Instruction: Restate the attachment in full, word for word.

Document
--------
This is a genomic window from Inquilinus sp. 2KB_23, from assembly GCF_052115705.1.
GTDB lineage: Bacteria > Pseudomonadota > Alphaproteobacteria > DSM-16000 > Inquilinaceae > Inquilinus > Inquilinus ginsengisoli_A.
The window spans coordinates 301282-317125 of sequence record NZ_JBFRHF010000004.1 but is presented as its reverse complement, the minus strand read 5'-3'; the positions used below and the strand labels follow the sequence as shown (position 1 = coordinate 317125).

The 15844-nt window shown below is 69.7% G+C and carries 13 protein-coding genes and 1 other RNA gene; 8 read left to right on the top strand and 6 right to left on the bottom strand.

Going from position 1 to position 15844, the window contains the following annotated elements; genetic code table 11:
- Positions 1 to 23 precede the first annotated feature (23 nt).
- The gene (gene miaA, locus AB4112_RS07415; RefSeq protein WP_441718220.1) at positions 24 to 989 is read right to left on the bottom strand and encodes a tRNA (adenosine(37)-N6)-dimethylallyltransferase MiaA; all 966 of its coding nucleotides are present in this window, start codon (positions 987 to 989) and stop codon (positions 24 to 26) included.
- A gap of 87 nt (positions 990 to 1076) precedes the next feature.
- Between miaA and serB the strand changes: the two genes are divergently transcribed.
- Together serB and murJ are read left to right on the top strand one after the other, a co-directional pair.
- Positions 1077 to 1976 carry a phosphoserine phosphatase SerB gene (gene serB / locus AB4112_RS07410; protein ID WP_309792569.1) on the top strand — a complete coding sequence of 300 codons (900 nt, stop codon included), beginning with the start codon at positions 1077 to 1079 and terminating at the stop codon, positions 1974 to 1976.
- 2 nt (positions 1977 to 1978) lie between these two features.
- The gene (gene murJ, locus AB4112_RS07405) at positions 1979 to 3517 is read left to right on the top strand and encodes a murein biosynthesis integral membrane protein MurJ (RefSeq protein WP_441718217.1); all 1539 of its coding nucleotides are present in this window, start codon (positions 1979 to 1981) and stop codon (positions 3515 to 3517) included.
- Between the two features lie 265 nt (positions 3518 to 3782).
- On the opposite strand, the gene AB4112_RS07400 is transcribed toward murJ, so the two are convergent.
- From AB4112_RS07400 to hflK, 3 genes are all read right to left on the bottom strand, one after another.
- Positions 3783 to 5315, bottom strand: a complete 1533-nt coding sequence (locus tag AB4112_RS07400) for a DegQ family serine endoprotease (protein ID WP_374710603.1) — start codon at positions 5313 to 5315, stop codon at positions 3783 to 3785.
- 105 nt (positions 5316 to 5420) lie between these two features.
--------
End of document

This is a genomic window from Inquilinus sp. 2KB_23, from assembly GCF_052115705.1.
GTDB lineage: Bacteria > Pseudomonadota > Alphaproteobacteria > DSM-16000 > Inquilinaceae > Inquilinus > Inquilinus ginsengisoli_A.
The window spans coordinates 301282-317125 of sequence record NZ_JBFRHF010000004.1 but is presented as its reverse complement, the minus strand read 5'-3'; the positions used below and the strand labels follow the sequence as shown (position 1 = coordinate 317125).

The 15844-nt window shown below is 69.7% G+C and carries 13 protein-coding genes and 1 other RNA gene; 8 read left to right on the top strand and 6 right to left on the bottom strand.

Going from position 1 to position 15844, the window contains the following annotated elements; genetic code table 11:
- Positions 1 to 23 precede the first annotated feature (23 nt).
- The gene (gene miaA, locus AB4112_RS07415; RefSeq protein WP_441718220.1) at positions 24 to 989 is read right to left on the bottom strand and encodes a tRNA (adenosine(37)-N6)-dimethylallyltransferase MiaA; all 966 of its coding nucleotides are present in this window, start codon (positions 987 to 989) and stop codon (positions 24 to 26) included.
- A gap of 87 nt (positions 990 to 1076) precedes the next feature.
- Between miaA and serB the strand changes: the two genes are divergently transcribed.
- Together serB and murJ are read left to right on the top strand one after the other, a co-directional pair.
- Positions 1077 to 1976 carry a phosphoserine phosphatase SerB gene (gene serB / locus AB4112_RS07410; protein ID WP_309792569.1) on the top strand — a complete coding sequence of 300 codons (900 nt, stop codon included), beginning with the start codon at positions 1077 to 1079 and terminating at the stop codon, positions 1974 to 1976.
- 2 nt (positions 1977 to 1978) lie between these two features.
- The gene (gene murJ, locus AB4112_RS07405) at positions 1979 to 3517 is read left to right on the top strand and encodes a murein biosynthesis integral membrane protein MurJ (RefSeq protein WP_441718217.1); all 1539 of its coding nucleotides are present in this window, start codon (positions 1979 to 1981) and stop codon (positions 3515 to 3517) included.
- Between the two features lie 265 nt (positions 3518 to 3782).
- On the opposite strand, the gene AB4112_RS07400 is transcribed toward murJ, so the two are convergent.
- From AB4112_RS07400 to hflK, 3 genes are all read right to left on the bottom strand, one after another.
- Positions 3783 to 5315, bottom strand: a complete 1533-nt coding sequence (locus tag AB4112_RS07400) for a DegQ family serine endoprotease (protein ID WP_374710603.1) — start codon at positions 5313 to 5315, stop codon at positions 3783 to 3785.
- 105 nt (positions 5316 to 5420) lie between these two features.